David Treffry OBE (1926-2000)
David was born in Cornwall and after leaving Marlborough College joined the Duke of Cornwall’s Light Infantry. He later transferred to the Indian Army in which he saw service in the North West Frontier Province. He returned to England in 1948 and went up to Magdalen College, Oxford, where he read history. In 1953 he joined the Colonial Administrative Service and was posted to Aden where he remained until independence in 1967.
When he arrived in Aden David was first attached to the Western Aden Protectorate Office in Khormaksar, working as a political officer and spending periods up country in Wadi Yeshbum, Abyan and elsewhere; but by 1958 he had been posted to the Secretariat in Steamer Point. Towards the end of 1959, David, who had done a course in cooperative marketing while on leave that year, was appointed to the Cooperative and Marketing Department in Khormaksar. He remained there until the new Federal offices at Al Ittihad were completed, when he joined the Ministry of Finance, and later became Cabinet Secretary to the South Arabian Federation. In this role he was involved in the independence negotiations in Geneva in 1967.
HRH Princess Alexandra and David Treffry at the Reilly Centre for the Blind, Aden, 8 December, 1961. Photograph: Dr Mavis de Zulueta
The contrast between living up country among mostly illiterate well armed tribesmen, and the problems which that involved, and living in Aden could not have been greater. By the late 1950s, the educational system in Aden had not only produced many boys and some girls educated up to secondary level who were competent to staff the many government offices and schools, but also graduates who had attended universities in Europe and Middle East, many of whom returned to Aden to take up professional posts. This led to much more socializing between expatriates and Adenis in homes, restaurants and clubs, as well as at public events such as the Khormaksar races. David had many Arab friends and was fluent in Arabic although this was no longer essential in the social life of Aden at this time. Visits by politicians and other personalities, including members of the Royal Family, added further stimulus to the social round. David led a busy social life, and even on quiet evenings enjoyed playing bridge. He was also a keen supporter of local football clubs not least in attending their matches at Crater Stadium. But there was another side to his life. When most expatriates who were not in their offices in the afternoons, were playing golf or tennis, David was to be found at the Reilly Centre for the Blind in Maalla, working with blind children and adults. An invitation to lunch with him on a Saturday was likely to be followed by an invitation to help drive groups of blind children to a swimming club and supervise their activities. It was for his services to the blind in Aden that he was appointed OBE.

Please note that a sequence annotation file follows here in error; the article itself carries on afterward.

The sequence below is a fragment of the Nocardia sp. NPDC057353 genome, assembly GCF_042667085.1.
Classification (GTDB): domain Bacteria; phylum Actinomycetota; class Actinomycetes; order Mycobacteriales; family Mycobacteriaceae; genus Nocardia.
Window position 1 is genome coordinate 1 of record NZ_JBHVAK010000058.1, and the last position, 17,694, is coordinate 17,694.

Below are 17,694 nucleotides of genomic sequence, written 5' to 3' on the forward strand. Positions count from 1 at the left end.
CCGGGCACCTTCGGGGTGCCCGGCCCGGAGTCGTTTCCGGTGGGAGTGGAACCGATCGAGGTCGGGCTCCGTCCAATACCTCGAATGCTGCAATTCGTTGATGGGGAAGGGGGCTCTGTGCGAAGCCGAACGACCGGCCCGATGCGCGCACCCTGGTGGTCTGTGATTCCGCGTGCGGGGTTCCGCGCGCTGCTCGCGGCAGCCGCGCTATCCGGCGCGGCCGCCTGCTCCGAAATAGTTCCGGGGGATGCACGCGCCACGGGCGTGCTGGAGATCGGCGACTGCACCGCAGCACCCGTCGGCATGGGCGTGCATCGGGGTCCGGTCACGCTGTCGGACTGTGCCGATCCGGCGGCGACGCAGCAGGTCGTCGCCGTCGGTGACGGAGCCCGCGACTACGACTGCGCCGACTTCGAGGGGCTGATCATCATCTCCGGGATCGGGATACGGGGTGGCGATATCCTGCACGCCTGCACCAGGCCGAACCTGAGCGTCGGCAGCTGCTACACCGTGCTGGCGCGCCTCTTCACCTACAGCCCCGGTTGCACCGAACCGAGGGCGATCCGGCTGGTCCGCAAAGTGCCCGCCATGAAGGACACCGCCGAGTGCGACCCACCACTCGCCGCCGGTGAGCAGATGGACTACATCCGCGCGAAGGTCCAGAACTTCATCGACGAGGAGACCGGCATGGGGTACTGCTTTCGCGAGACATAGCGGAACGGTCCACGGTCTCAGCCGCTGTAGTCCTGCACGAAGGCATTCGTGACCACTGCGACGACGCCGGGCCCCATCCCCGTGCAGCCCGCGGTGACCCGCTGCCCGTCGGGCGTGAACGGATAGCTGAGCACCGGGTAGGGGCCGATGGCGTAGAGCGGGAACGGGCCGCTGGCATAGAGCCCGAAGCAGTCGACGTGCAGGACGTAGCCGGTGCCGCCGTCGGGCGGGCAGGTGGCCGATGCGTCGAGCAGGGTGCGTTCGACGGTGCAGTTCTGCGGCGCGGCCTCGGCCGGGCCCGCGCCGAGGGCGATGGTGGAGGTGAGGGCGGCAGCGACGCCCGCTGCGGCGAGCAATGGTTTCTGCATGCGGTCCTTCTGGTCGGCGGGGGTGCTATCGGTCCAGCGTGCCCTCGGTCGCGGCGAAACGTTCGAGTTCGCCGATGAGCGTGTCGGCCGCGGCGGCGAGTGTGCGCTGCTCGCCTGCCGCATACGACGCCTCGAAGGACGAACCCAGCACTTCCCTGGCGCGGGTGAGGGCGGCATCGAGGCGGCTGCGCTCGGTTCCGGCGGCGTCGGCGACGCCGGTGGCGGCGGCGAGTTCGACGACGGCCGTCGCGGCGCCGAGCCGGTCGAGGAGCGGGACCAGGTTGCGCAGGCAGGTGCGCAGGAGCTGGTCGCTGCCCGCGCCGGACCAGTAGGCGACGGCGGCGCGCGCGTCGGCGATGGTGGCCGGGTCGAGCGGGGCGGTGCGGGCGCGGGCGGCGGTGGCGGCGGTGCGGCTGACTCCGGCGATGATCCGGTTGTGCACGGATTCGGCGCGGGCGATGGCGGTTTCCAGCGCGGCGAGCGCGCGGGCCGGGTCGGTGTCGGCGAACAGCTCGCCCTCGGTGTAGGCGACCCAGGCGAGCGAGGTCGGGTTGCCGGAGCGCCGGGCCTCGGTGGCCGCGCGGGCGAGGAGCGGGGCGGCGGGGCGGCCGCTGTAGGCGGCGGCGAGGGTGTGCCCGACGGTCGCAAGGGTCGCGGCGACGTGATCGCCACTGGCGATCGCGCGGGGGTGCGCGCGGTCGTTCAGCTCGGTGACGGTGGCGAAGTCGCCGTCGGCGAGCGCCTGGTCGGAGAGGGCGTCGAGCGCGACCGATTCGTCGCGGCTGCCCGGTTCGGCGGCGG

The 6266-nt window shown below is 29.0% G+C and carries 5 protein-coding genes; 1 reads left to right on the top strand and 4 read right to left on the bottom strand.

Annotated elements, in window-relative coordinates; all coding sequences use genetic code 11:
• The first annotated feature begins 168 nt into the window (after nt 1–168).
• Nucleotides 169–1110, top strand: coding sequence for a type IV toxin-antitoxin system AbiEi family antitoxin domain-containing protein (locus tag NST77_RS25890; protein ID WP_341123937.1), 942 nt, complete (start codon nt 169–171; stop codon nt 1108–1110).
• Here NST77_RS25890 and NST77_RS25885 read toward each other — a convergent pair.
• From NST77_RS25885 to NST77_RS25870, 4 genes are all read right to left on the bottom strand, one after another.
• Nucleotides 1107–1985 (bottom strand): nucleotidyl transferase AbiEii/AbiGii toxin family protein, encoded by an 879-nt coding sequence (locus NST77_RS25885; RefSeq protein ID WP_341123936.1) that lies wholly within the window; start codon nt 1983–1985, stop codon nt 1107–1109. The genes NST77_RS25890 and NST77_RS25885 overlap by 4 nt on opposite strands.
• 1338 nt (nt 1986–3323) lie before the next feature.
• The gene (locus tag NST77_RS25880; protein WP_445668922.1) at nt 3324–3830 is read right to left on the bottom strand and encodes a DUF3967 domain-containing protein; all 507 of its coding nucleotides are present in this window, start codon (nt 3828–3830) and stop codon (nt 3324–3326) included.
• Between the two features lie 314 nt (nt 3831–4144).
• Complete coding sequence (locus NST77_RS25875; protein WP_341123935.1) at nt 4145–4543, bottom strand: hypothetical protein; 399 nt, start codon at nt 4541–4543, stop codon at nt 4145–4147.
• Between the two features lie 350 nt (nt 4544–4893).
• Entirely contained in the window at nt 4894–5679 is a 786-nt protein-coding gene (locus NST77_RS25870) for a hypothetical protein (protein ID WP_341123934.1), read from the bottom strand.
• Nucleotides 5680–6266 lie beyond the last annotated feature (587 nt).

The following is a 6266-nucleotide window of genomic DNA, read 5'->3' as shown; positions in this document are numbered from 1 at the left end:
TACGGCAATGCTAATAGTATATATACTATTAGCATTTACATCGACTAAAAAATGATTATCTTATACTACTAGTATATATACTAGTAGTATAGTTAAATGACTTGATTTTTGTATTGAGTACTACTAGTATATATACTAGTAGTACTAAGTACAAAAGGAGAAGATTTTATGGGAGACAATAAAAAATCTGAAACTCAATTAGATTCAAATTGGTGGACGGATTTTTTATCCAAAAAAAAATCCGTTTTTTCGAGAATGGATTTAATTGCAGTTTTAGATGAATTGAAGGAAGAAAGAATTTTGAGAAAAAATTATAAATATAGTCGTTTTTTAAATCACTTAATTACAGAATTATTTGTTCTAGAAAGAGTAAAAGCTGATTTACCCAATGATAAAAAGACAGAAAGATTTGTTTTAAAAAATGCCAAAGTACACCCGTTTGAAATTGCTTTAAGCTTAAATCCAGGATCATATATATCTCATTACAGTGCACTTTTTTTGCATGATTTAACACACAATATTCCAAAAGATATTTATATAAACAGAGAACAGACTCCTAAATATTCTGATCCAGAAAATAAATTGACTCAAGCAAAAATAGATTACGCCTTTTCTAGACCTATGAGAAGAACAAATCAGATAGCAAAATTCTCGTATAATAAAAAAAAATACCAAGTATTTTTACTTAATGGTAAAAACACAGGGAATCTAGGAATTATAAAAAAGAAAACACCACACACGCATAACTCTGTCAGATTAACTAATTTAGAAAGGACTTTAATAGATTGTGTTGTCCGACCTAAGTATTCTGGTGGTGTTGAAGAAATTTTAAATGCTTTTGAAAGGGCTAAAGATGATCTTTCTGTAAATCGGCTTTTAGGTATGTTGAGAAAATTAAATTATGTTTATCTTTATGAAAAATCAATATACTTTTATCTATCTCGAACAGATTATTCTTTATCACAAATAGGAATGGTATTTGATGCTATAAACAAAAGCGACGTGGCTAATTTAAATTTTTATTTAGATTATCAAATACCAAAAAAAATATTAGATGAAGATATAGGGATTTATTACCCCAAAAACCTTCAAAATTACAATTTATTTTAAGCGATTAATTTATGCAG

In 1968 David embarked on a new and distinguished career with the International Monetary Fund in Washington. This involved considerable travelling in Africa, the Far East and elsewhere. He retired from the IMF in 1986 and returned to Cornwall, living at Place where his family had lived for several centuries. Place was a large house set in extensive gardens overlooking Fowey harbour — ideal for entertaining and David was a most hospitable and generous host. He became High Sheriff of Cornwall in 1991 and played a conspicuous part in Cornish affairs, in the National Trust in Cornwall, the Royal Institution of Cornwall, the Royal Cornish Museum and other local organisations.
In 1997 David developed a fatal illness but continued entertaining and playing an active role in Cornish life until his death on 3 April.